July 02 2013 11:27AM
Photo source: www.londonknights.com
Warning: this post is a "The Trade" discussion-free zone.
This post is about Bo Horvat, the player the Vancouver Canucks selected at 9th overall at Sunday's draft. I think the basics we already know about Horvat. He is a size-y two-way centreman for a very good hockey club. His scoring wasn't as good as some prospects', but his defensive and finishing games are well above average.
In short, he's the sort of exciting prospect the Canucks need that could rejuvenate the cabinet. One really good prospect makes them all look good, and Horvat is the highest-drafted Canuck since Henrik Sedin went 3rd overall in 1999. He will compete for a spot on Team Canada in December as an 18-year-old, a year behind most players on the team, and has been a key player on two OHL championship teams.
But that doesn't matter. How soon can he play in the NHL?
July 01 2013 01:56PM
VAN's Keith Ballard is on conventional waivers. Not $100 unconditional waivers, which is necessary for buyout purposes.— Bob McKenzie (@TSNBobMcKenzie) July 1, 2013
With the Canucks deciding not to trade Alex Edler on Sunday before the Swedish blue-liners no-trade clause kicked in, it's pretty clear that the inglorious Keith Ballard era in Vancouver is at an end. The Canucks placed the talented, frustrating, over-priced seventh defenceman on waivers today; and not the unconditional variety of waivers, which a player must clear before a team can excercise a "compliance buyout" on that players contract...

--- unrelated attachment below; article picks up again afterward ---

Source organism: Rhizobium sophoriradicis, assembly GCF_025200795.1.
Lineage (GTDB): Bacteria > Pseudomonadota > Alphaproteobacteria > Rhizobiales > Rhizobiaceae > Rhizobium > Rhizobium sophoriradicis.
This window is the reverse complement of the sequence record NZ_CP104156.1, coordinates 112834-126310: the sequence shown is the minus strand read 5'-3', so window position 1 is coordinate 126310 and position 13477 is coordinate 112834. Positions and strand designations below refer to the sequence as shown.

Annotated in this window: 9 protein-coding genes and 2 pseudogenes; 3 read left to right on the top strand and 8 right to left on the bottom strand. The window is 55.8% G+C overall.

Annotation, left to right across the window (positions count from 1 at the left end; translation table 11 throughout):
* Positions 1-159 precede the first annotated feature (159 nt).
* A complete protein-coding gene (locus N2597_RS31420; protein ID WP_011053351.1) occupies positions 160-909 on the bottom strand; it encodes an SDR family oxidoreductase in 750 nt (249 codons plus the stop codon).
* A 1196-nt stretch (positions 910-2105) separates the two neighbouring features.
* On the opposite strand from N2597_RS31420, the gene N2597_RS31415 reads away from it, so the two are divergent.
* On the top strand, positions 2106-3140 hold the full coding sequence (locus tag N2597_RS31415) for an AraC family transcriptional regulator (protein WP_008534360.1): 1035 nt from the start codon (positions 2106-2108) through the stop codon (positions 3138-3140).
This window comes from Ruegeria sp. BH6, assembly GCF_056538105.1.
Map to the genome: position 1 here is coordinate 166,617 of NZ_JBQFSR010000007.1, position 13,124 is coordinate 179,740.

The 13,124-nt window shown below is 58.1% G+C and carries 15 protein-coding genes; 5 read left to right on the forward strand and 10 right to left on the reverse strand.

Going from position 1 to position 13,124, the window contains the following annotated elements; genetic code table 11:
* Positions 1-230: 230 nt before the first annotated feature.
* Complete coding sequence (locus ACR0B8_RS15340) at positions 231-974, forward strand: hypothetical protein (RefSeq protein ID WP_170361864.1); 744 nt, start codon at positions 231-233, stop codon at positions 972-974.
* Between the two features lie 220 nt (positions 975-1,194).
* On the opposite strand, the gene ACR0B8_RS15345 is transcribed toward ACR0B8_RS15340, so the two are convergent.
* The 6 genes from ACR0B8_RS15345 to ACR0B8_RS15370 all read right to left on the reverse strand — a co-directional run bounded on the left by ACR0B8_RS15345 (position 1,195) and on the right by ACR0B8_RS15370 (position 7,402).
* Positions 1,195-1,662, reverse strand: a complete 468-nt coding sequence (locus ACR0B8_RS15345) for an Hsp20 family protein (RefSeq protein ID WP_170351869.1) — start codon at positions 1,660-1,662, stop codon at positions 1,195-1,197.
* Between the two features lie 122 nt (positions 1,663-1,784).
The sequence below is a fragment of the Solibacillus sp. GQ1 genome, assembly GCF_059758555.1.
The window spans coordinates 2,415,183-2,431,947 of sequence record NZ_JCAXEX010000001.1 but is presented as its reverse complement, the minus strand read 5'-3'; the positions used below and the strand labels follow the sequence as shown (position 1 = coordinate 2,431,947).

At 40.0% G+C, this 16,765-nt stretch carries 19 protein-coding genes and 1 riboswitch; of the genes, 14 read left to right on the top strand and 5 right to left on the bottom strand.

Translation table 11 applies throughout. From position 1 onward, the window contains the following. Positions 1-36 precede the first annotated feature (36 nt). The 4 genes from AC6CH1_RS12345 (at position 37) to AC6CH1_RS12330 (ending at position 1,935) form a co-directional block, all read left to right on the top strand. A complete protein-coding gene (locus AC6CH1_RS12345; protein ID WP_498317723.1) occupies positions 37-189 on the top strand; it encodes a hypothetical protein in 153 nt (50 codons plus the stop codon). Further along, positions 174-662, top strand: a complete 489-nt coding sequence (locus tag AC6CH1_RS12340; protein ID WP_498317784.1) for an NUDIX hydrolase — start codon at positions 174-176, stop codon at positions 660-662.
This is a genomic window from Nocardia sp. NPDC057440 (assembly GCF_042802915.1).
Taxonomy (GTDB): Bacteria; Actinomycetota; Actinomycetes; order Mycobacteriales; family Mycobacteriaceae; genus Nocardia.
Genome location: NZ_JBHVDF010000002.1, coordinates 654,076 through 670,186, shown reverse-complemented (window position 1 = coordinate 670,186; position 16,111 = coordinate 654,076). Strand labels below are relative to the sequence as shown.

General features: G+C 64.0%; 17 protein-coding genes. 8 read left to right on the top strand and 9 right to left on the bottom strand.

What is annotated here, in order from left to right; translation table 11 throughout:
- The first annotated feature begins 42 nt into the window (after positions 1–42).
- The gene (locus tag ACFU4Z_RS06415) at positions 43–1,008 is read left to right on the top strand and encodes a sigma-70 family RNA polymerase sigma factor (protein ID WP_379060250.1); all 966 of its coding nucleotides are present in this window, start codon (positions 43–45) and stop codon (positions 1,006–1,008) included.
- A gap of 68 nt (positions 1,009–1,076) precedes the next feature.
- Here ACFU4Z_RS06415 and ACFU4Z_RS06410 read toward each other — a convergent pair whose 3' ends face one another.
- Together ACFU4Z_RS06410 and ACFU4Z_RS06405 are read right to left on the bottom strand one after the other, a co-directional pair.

It would be a Miracle on Ice level upset if Keith Ballard were claimed by an NHL team on waivers for the full price of his deal. After all anyone who visits capgeek.com/canucks and sees that the club has seven players to sign, and a hair more than four million in cap-space, can figure out that one way or another the math doesn't make sense in Vancouver unless the Canucks can get rid of Ballard's deal. Or is there a way to make the math make sense?
Read past the jump for more.
July 01 2013 11:20AM